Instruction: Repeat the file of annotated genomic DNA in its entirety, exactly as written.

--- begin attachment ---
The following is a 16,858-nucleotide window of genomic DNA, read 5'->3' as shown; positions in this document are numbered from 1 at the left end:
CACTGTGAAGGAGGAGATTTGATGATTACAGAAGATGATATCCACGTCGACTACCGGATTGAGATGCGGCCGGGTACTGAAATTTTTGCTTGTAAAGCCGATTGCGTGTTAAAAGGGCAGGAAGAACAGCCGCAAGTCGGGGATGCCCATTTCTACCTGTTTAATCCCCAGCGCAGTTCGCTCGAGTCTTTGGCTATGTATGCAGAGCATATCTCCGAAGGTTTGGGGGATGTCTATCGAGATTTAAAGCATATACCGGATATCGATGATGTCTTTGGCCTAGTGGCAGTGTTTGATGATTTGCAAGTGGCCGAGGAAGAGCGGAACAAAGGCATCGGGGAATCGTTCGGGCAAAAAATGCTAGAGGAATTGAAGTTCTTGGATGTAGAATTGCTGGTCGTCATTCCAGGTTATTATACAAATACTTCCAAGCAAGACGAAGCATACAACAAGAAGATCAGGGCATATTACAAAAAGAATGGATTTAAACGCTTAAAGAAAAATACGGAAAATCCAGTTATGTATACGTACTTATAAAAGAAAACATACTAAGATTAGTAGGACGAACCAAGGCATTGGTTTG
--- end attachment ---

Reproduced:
The following is a 16,858-nucleotide window of genomic DNA, read 5'->3' as shown; positions in this document are numbered from 1 at the left end:
CACTGTGAAGGAGGAGATTTGATGATTACAGAAGATGATATCCACGTCGACTACCGGATTGAGATGCGGCCGGGTACTGAAATTTTTGCTTGTAAAGCCGATTGCGTGTTAAAAGGGCAGGAAGAACAGCCGCAAGTCGGGGATGCCCATTTCTACCTGTTTAATCCCCAGCGCAGTTCGCTCGAGTCTTTGGCTATGTATGCAGAGCATATCTCCGAAGGTTTGGGGGATGTCTATCGAGATTTAAAGCATATACCGGATATCGATGATGTCTTTGGCCTAGTGGCAGTGTTTGATGATTTGCAAGTGGCCGAGGAAGAGCGGAACAAAGGCATCGGGGAATCGTTCGGGCAAAAAATGCTAGAGGAATTGAAGTTCTTGGATGTAGAATTGCTGGTCGTCATTCCAGGTTATTATACAAATACTTCCAAGCAAGACGAAGCATACAACAAGAAGATCAGGGCATATTACAAAAAGAATGGATTTAAACGCTTAAAGAAAAATACGGAAAATCCAGTTATGTATACGTACTTATAAAAGAAAACATACTAAGATTAGTAGGACGAACCAAGGCATTGGTTTG